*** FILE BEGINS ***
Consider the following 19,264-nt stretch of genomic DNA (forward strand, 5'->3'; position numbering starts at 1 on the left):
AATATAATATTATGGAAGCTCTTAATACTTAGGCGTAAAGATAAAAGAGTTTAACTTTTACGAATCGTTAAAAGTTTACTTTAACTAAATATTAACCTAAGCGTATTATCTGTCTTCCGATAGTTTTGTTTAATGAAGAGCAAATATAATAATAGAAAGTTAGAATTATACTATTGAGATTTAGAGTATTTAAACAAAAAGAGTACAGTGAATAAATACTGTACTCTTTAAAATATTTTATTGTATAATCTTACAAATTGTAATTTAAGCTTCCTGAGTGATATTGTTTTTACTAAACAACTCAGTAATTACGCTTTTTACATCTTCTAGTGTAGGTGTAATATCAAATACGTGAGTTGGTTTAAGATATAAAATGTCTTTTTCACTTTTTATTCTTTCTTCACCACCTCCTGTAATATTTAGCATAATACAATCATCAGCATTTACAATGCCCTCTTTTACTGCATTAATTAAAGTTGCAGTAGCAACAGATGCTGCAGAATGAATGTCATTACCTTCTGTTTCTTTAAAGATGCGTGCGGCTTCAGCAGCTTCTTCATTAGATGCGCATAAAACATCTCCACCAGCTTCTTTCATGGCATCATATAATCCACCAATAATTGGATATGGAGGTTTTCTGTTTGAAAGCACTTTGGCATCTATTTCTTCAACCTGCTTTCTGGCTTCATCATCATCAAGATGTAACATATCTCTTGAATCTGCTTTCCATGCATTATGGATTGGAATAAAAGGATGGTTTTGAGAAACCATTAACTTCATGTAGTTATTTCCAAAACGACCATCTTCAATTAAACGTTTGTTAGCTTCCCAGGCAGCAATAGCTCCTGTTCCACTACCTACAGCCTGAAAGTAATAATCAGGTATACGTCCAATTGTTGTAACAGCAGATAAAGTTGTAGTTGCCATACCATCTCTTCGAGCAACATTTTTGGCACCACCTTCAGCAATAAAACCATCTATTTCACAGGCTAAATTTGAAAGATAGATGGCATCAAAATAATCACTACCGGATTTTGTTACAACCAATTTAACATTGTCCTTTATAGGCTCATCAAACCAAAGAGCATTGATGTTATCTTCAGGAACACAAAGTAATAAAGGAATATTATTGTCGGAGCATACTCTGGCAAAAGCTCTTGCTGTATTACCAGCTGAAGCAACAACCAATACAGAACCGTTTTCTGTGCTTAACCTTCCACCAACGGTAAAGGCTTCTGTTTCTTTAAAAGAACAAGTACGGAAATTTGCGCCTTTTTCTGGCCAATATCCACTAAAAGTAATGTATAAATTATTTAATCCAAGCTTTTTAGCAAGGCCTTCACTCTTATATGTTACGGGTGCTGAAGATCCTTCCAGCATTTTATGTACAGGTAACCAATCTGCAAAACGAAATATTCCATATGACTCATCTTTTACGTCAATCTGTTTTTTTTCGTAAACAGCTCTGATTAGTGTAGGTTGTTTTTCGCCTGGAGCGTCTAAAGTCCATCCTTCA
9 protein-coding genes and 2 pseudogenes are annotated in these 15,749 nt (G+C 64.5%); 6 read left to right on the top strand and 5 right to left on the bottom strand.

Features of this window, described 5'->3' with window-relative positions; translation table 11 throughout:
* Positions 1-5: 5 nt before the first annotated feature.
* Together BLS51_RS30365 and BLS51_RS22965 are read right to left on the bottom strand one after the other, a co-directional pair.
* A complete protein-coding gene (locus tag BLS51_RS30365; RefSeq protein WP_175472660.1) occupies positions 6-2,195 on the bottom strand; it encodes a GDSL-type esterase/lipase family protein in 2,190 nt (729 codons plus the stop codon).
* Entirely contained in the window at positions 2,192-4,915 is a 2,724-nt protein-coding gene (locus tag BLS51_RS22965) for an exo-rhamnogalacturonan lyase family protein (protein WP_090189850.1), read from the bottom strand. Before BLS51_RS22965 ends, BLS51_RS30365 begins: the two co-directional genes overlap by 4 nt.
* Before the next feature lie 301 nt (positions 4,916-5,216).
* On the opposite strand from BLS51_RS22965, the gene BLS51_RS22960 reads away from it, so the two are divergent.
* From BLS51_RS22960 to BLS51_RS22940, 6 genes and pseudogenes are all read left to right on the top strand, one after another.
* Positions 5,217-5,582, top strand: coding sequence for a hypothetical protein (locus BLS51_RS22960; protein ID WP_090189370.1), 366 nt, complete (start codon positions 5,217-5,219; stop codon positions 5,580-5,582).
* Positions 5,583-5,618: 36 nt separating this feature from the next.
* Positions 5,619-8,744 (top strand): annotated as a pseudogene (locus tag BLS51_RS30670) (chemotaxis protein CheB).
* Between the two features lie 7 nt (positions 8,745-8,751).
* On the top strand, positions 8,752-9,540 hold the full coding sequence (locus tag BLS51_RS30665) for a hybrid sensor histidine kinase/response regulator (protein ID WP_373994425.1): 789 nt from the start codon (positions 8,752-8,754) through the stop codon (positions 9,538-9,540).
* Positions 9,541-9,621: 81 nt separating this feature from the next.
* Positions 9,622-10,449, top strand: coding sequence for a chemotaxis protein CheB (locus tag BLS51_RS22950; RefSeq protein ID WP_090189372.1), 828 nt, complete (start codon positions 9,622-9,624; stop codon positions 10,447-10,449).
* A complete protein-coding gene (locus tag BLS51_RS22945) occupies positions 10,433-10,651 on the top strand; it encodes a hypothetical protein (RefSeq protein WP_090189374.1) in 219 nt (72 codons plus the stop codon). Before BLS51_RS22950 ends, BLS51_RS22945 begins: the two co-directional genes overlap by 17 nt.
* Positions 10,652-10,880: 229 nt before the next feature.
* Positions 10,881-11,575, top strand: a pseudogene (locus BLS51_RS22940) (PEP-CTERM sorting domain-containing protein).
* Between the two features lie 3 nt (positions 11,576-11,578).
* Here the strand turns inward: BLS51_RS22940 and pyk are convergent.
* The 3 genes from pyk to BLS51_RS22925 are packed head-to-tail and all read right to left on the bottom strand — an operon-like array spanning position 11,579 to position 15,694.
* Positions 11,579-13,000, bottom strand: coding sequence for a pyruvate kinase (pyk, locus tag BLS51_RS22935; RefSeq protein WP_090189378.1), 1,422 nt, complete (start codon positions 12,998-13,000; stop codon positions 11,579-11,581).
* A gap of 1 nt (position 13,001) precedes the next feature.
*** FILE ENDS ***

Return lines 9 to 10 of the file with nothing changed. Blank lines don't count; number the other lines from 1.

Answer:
* Before the next feature lie 301 nt (positions 4,916-5,216).
* On the opposite strand from BLS51_RS22965, the gene BLS51_RS22960 reads away from it, so the two are divergent.